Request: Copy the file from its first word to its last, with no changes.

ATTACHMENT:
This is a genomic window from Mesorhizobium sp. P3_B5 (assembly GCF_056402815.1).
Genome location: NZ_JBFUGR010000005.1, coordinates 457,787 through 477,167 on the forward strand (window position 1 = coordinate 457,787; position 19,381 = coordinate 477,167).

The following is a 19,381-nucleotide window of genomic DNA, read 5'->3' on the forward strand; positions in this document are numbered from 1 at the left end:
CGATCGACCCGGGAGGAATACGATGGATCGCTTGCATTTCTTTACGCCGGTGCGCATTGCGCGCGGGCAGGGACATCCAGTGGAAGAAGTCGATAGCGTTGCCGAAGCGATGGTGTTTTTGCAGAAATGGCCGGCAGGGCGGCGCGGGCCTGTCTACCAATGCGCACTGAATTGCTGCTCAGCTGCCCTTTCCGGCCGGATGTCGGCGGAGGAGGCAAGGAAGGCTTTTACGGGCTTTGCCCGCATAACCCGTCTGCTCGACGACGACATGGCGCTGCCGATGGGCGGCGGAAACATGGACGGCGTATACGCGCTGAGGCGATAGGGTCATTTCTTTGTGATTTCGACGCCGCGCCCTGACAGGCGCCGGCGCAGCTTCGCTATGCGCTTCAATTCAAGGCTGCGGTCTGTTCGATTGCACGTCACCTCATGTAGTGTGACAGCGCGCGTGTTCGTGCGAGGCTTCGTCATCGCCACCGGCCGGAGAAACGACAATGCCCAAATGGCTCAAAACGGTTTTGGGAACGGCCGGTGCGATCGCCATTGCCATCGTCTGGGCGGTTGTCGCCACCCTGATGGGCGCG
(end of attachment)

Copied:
This is a genomic window from Mesorhizobium sp. P3_B5 (assembly GCF_056402815.1).
Genome location: NZ_JBFUGR010000005.1, coordinates 457,787 through 477,167 on the forward strand (window position 1 = coordinate 457,787; position 19,381 = coordinate 477,167).

The following is a 19,381-nucleotide window of genomic DNA, read 5'->3' on the forward strand; positions in this document are numbered from 1 at the left end:
CGATCGACCCGGGAGGAATACGATGGATCGCTTGCATTTCTTTACGCCGGTGCGCATTGCGCGCGGGCAGGGACATCCAGTGGAAGAAGTCGATAGCGTTGCCGAAGCGATGGTGTTTTTGCAGAAATGGCCGGCAGGGCGGCGCGGGCCTGTCTACCAATGCGCACTGAATTGCTGCTCAGCTGCCCTTTCCGGCCGGATGTCGGCGGAGGAGGCAAGGAAGGCTTTTACGGGCTTTGCCCGCATAACCCGTCTGCTCGACGACGACATGGCGCTGCCGATGGGCGGCGGAAACATGGACGGCGTATACGCGCTGAGGCGATAGGGTCATTTCTTTGTGATTTCGACGCCGCGCCCTGACAGGCGCCGGCGCAGCTTCGCTATGCGCTTCAATTCAAGGCTGCGGTCTGTTCGATTGCACGTCACCTCATGTAGTGTGACAGCGCGCGTGTTCGTGCGAGGCTTCGTCATCGCCACCGGCCGGAGAAACGACAATGCCCAAATGGCTCAAAACGGTTTTGGGAACGGCCGGTGCGATCGCCATTGCCATCGTCTGGGCGGTTGTCGCCACCCTGATGGGCGCG